Full-Size Cardboard Aston Martin for Papier-Mâché Bonds

This Ashton Martin DB5 is a full-sized, almost-perfect reproduction of the original Bond car-down to the front-blinkers machine guns and Ben-Hurish wheels' blades-built using only cardboard and glue. It has no supporting structure, neither metal nor wood. Her Majesty's cardboard spy car was built by Chris Gilmour, who has a tendency to convert everything in 1:1 scale cardboard models, from bikes to giant strong boxes to dragsters to dentist chairs, grand pianos, and portable typewriters:

Full-Size Cardboard Aston Martin for Papier-Mâché Bonds

Full-Size Cardboard Aston Martin for Papier-Mâché Bonds

Full-Size Cardboard Aston Martin for Papier-Mâché Bonds

Full-Size Cardboard Aston Martin for Papier-Mâché Bonds

Full-Size Cardboard Aston Martin for Papier-Mâché Bonds

Full-Size Cardboard Aston Martin for Papier-Mâché Bonds

Full-Size Cardboard Aston Martin for Papier-Mâché Bonds

Full-Size Cardboard Aston Martin for Papier-Mâché Bonds

Full-Size Cardboard Aston Martin for Papier-Mâché Bonds

Full-Size Cardboard Aston Martin for Papier-Mâché Bonds

Full-Size Cardboard Aston Martin for Papier-Mâché Bonds

Full-Size Cardboard Aston Martin for Papier-Mâché Bonds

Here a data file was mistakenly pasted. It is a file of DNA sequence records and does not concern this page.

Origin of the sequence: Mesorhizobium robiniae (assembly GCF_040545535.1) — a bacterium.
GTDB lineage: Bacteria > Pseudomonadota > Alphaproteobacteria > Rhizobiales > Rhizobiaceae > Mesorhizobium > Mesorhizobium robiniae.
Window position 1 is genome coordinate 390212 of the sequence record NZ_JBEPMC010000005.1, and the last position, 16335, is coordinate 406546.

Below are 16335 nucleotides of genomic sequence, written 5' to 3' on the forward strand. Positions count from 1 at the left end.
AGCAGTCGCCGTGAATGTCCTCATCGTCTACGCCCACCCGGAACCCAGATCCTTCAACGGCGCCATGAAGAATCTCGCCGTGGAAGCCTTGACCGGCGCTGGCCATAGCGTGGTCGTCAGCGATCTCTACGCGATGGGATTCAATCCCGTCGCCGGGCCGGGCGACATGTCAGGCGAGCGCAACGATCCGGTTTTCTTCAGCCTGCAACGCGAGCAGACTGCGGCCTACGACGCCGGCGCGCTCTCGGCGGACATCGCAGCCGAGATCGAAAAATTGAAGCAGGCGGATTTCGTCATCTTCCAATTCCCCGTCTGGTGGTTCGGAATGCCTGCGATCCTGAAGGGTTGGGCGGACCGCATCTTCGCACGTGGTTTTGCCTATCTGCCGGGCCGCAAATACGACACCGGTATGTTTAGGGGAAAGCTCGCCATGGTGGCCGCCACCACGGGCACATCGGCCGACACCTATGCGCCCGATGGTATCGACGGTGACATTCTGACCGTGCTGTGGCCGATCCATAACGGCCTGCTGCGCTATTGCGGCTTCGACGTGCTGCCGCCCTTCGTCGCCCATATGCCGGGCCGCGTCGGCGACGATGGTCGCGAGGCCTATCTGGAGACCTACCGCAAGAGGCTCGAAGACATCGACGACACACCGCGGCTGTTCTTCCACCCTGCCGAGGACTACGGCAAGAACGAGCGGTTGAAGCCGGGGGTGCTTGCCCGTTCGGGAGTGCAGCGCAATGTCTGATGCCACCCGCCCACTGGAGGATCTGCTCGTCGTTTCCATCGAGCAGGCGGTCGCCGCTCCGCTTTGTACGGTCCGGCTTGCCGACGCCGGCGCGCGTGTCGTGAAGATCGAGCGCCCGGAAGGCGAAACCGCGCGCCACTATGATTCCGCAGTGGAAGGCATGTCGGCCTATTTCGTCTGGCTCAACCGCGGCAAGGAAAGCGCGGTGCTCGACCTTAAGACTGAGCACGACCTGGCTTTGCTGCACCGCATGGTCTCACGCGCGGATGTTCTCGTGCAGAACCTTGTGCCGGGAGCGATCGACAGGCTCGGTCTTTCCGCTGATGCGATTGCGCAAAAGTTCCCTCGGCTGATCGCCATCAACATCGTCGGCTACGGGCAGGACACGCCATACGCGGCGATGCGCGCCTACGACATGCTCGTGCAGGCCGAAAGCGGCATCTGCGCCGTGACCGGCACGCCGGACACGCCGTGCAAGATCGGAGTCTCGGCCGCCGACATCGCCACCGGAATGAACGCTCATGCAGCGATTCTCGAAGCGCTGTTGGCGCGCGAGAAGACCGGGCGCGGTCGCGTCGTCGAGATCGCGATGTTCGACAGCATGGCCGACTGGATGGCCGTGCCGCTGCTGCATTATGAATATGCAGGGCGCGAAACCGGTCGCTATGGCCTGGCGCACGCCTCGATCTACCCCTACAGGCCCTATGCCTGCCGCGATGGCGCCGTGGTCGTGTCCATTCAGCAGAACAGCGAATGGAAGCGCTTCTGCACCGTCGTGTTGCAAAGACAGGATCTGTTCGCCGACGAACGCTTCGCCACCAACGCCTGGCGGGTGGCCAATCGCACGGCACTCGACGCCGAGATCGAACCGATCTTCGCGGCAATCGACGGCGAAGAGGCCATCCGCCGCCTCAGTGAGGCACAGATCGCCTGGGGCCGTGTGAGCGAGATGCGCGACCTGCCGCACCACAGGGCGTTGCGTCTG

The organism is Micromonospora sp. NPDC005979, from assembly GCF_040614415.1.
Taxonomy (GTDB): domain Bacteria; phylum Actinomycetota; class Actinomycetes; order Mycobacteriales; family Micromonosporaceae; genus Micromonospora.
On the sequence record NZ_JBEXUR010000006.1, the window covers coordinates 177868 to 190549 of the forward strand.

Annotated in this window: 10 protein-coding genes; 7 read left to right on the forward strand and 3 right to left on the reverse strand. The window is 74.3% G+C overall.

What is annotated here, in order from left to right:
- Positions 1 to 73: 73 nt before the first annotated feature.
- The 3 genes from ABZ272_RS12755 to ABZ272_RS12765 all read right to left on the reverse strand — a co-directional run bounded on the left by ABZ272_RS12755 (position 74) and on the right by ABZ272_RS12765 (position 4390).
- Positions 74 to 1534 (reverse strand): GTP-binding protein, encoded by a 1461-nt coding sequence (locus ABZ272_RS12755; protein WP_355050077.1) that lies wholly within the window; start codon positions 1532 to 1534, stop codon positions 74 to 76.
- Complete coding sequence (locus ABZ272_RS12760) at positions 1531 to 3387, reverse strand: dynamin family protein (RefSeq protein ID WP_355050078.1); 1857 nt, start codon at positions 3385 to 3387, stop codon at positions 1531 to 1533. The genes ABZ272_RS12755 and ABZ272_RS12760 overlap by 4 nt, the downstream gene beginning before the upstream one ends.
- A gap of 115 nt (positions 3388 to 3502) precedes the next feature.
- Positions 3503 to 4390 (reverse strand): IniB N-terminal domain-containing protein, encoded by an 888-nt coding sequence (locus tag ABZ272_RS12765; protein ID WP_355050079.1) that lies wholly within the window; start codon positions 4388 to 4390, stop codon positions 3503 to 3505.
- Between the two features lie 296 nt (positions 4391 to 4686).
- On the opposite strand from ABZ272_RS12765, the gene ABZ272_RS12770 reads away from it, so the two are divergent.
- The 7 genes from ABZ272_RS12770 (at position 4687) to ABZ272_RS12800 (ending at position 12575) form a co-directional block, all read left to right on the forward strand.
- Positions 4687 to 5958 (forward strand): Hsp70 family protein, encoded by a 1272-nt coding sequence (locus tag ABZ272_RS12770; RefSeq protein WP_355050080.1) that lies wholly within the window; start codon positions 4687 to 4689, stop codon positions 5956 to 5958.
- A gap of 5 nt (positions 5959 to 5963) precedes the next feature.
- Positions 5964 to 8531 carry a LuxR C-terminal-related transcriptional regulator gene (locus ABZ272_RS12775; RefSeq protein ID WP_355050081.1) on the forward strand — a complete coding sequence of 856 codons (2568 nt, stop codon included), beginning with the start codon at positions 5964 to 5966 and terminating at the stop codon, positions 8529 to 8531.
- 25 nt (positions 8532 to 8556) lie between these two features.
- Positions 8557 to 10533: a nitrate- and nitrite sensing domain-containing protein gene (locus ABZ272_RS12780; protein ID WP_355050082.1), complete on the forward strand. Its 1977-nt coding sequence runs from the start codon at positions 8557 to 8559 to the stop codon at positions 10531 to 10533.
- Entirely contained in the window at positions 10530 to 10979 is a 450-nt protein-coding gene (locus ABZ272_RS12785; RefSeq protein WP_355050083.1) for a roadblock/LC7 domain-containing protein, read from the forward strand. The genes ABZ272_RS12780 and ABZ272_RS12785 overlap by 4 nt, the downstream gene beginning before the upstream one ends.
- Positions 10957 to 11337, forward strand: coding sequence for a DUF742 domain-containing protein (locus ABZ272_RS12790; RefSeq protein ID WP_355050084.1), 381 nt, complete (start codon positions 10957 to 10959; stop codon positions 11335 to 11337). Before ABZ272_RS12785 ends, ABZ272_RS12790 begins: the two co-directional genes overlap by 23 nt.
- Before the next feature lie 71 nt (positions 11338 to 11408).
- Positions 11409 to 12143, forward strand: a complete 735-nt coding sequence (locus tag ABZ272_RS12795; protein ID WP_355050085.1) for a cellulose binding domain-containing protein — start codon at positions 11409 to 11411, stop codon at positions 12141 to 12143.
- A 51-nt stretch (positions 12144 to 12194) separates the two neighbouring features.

Full-Size Cardboard Aston Martin for Papier-Mâché Bonds

Full-Size Cardboard Aston Martin for Papier-Mâché Bonds

Gilmour has imposed a strict logic on his works he makes objects using only cardboard and glue. There is no supporting structure, no wooden or metal frame. His interpretations of everyday objects are created in adherence to the use of a pure and single material, but instead of the marble or bronze of classical statues, he has chosen one of the most humble and commonly found of our industrial times.

It's true: the detail and fidelity are amazing. Too bad cardboard is not rain proof, like marbel and bronze. On the positive side, knowing that Bond is a noted Dry Martini addict who crashes every single vehicle he gets his hands on, giving him a cardboard car to fight against a cardboard SPECTRE is not a bad thing at all.

[Chris Gilmour via Jalopnik]